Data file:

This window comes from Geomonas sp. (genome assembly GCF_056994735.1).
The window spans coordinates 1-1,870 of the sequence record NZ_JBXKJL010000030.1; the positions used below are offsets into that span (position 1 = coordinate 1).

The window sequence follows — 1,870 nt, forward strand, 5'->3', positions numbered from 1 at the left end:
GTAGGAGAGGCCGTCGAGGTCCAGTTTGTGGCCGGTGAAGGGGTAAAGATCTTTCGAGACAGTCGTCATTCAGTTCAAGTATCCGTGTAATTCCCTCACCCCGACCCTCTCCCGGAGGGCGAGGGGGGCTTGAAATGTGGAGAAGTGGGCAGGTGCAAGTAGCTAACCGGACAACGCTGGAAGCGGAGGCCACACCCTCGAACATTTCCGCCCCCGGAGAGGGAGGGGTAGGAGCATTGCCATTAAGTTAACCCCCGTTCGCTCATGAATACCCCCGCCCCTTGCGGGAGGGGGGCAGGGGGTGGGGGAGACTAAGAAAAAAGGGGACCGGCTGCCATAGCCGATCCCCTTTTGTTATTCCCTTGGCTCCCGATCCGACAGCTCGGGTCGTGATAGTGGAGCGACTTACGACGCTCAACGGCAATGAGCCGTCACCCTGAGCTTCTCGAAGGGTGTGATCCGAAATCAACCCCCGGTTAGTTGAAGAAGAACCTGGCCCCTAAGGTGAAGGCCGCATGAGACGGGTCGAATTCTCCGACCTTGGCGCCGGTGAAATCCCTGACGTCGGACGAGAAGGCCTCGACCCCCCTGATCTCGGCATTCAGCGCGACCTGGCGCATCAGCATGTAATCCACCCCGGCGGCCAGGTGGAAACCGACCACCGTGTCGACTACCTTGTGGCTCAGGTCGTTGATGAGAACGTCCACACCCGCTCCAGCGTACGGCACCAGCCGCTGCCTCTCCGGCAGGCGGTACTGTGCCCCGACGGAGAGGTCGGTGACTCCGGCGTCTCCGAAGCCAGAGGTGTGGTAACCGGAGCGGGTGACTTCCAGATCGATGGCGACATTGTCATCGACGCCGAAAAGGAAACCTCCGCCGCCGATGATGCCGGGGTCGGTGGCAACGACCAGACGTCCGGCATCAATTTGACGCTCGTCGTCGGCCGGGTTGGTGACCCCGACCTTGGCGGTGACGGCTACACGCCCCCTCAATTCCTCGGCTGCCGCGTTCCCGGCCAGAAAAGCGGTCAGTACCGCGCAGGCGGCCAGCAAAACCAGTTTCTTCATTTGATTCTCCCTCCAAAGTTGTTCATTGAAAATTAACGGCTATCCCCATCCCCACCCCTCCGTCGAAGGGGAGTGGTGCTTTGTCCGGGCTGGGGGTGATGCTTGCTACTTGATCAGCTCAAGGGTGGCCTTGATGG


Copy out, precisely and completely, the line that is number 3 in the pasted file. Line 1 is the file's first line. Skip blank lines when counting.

The window sequence follows — 1,870 nt, forward strand, 5'->3', positions numbered from 1 at the left end: